I’ve noticed a curious thing recently, and it relates directly back to creativity and the ability to track trends, which is at the heart of marketing and entrepreneurship. I think of myself as a reasonably creative person and one that spots trends early, but I’ve realized that a lot of that ability stems from serendipity – chance encounters, discussions with strangers, exploring new places and just in general, being exposed to new things in unexpected ways. Juxtaposing ideas from one industry onto another. Being exposed to new ideas across unrelated fields, and seeing patterns emerge before others. Being challenged to view something in an unconventional way after a lively debate. Talking to new people – lots of new people. Or just plain being around artsy folk who seamlessly draw humour and double meanings out of a mash up of relevant cultural inferences in a piece of creative – that you just know is going the resonate at scale.
I’m missing some of that, and I think I can draw the parallel directly back to the absence of serendipity, or at least a significant reduction in it. Those chance encounters and resulting revelations, were largely generated in the past through travel, conferences, water cooler type discussions in offices, and social events. And right now, those are either on hold, or significantly reduced in nature. As much as I love online (and truly I do!) I’ve yet to generate the same type of serendipitous interaction that fuels my creativity and the trends radar.
I put this observation out to my Sunday morning newsletter subscriber base this past week, and was immediately inundated with replies observing similar feelings. It seems I’m not the only one searching for serendipity. But the curious things is, how successive the impact has been over time. Most people hadn’t been able to put their finger on a dramatic change, other than to observe they were sensing the same – something was missing. The loss of serendipitous moments has a cumulative creep impact. Over time the likelihood of creativity being adversely effected goes up.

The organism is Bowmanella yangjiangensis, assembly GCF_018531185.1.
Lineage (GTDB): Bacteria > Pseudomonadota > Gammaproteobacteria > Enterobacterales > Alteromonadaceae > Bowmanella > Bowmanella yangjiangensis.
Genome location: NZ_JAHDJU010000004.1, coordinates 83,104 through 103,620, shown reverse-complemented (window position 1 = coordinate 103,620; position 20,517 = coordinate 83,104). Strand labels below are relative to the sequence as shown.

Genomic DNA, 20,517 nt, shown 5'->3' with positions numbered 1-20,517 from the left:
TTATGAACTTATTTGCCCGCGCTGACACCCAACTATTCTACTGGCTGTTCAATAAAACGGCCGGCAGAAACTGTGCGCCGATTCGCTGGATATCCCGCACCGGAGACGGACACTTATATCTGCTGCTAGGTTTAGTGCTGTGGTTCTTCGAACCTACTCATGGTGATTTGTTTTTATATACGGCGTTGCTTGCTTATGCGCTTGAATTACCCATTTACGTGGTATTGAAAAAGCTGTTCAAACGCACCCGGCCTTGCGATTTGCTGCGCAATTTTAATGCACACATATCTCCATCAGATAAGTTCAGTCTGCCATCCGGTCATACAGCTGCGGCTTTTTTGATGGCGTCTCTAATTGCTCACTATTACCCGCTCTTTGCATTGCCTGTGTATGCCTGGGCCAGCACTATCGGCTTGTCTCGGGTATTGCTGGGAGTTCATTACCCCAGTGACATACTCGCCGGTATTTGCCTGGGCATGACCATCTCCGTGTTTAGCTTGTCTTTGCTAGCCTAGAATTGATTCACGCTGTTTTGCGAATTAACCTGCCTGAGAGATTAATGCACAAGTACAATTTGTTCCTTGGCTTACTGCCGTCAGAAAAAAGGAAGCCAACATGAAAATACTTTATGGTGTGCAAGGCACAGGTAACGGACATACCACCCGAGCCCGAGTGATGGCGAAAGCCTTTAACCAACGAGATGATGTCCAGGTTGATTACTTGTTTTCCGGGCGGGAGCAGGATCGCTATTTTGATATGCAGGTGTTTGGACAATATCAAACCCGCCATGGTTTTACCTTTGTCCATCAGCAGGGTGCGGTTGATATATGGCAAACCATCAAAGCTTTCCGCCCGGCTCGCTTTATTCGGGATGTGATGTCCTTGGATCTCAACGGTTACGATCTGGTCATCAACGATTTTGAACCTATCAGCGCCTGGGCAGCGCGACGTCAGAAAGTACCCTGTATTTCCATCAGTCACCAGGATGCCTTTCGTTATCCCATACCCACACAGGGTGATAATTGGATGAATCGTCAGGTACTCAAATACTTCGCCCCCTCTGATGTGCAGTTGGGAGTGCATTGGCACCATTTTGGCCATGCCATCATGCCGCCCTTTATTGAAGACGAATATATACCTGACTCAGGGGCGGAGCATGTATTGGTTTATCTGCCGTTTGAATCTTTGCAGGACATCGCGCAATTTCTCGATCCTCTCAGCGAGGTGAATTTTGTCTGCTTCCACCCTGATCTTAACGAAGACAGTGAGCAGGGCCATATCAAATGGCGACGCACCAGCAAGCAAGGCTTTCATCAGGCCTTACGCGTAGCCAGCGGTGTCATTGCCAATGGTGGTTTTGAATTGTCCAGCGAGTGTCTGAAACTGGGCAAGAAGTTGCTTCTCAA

Don’t get me wrong. I love this new online world we’re in. Just yesterday I met with a client in Brisbane, later had a meeting in San Diego, returned to Vancouver to meet with some faculty to discuss marketing, and then did a live workshop for an audience all across BC for 3 hours. Later in the evening, I did another presentation on behalf of a client in Melbourne for a group in Mumbai, India for 1.5 hours, which started at 9pm (9am the next for them). In between these activities, I did laundry, walked the dog, had a BBQ dinner with my family, and took a nap. I’ve been consulting online for years, but I can assure you this type of day did not exist prior to April 2020. It would have been filled with flights, airports, and a lot more time spent at greater client expense, for the same net profit.
But here’s the thing. I did not have a chance encounter with an artist from San Francisco while at the San Diego airport. I didn’t hear or see an ad while in Brisbane that would challenge me, or read about some crazy publicity stunt in their local media. I didn’t get a personal glimpse into the everyday lives of those in Mumbai, or chat with a vender at the local market. I didn’t chase down curious things that showed up in my feed due to location monitoring. In short, what used to “just happen” didn’t happen. I’d be curious if you have noticed the same thing? But were perhaps unable to actually label what was going on?
Of course there are many other things I’ve consciously done to digitally be exposed to wonderous things: signing up for newsletters out of my usual areas of interests, reading voraciously content from new people across the globe. But it can be hard, especially with algorithms that favour serving up content that you’re supposed to like (ie: similar to your existing patterns). These actions actually limit the possibility of serendipity emerging. They’re curated, not browsed. But until we’re in a position to travel more freely and interact with others on mass, I think it behooves us all to consider other ways to purposefully provoke creativity and observe trends outside our own little bubbles.
Am I off base this week, or on to something? Let me know what you think. Leave a comment below or message me. If there’s a podcast or newsletter that you think I might love, simply because it fits the criteria I’ve described here, I’m all eyes and ears. Suggest it in the comments. And if there’s a person that you think I should e-meet, simply because they fit the criteria of “that interesting person Mary would have spoken to at the airport if she could”, feel free to propose an online introduction.
Keep believing in chance encounters. We’ll get back to them soon enough. But until then, be sure to consciously expose yourself to new things, and keep that creativity and trends radar sharp!